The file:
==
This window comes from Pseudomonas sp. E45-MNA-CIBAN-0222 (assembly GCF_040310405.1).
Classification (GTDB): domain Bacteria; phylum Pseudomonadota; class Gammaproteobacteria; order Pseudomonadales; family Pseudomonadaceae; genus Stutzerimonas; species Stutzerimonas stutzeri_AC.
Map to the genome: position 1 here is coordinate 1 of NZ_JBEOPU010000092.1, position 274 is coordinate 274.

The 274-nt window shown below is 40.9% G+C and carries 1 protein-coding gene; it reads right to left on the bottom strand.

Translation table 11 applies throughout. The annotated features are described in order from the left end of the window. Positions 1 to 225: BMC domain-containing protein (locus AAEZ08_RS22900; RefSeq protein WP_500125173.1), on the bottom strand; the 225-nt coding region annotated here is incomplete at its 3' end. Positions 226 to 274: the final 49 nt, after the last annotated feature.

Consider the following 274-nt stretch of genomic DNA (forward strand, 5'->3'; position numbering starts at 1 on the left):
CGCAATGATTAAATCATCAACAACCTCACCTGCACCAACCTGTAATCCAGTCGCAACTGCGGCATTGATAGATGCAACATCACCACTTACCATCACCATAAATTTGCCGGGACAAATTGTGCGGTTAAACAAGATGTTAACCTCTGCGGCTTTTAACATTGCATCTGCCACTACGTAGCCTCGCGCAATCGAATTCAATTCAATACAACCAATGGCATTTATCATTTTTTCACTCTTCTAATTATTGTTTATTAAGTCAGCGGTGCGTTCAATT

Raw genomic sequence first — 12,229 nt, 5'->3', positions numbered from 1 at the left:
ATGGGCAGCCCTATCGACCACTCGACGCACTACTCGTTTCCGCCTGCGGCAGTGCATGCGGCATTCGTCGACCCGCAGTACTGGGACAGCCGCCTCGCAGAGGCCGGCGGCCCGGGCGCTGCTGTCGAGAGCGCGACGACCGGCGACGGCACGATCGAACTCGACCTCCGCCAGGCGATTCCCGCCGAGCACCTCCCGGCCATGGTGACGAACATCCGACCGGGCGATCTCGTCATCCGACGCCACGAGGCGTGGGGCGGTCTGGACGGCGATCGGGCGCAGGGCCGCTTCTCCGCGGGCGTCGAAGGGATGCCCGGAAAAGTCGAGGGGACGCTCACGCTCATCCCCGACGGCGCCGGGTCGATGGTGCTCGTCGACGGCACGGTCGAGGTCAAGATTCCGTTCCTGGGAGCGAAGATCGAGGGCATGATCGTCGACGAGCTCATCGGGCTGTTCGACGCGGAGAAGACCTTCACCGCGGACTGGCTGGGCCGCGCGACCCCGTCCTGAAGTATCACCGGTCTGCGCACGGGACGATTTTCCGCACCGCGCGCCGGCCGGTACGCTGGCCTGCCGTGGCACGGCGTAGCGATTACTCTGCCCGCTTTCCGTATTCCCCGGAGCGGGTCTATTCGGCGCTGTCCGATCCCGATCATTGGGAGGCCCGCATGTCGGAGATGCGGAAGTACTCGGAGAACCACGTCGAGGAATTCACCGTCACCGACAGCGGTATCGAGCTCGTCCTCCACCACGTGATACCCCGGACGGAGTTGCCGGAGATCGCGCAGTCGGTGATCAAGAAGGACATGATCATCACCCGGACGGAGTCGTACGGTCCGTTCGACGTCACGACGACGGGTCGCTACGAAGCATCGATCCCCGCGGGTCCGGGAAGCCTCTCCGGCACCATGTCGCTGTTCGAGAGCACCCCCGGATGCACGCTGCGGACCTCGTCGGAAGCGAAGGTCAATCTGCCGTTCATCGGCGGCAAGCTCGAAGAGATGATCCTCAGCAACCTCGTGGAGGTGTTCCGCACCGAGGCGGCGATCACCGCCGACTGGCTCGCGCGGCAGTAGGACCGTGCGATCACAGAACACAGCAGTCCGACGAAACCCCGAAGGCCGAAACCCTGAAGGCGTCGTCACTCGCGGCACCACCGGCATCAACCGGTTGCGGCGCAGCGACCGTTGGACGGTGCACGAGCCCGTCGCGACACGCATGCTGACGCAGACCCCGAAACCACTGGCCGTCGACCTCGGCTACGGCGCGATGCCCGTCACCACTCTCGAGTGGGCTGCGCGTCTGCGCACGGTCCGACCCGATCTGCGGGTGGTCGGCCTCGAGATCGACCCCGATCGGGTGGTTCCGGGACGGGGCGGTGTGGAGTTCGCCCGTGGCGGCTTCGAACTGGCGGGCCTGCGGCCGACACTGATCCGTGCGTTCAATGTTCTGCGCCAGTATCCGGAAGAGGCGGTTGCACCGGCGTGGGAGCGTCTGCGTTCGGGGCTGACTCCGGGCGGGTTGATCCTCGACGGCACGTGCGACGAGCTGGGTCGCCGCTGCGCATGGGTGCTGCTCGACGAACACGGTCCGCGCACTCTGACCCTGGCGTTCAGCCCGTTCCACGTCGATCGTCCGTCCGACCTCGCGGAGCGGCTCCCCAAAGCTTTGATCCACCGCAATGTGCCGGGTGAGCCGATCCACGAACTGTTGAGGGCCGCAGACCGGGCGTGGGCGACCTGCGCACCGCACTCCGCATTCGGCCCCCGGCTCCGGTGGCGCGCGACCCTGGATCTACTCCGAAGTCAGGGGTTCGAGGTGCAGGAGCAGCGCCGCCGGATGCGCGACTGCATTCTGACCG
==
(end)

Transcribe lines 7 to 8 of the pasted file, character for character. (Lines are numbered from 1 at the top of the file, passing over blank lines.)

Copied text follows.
CGCAATGATTAAATCATCAACAACCTCACCTGCACCAACCTGTAATCCAGTCGCAACTGCGGCATTGATAGATGCAACATCACCACTTACCATCACCATAAATTTGCCGGGACAAATTGTGCGGTTAAACAAGATGTTAACCTCTGCGGCTTTTAACATTGCATCTGCCACTACGTAGCCTCGCGCAATCGAATTCAATTCAATACAACCAATGGCATTTATCATTTTTTCACTCTTCTAATTATTGTTTATTAAGTCAGCGGTGCGTTCAATT

Raw genomic sequence first — 12,229 nt, 5'->3', positions numbered from 1 at the left: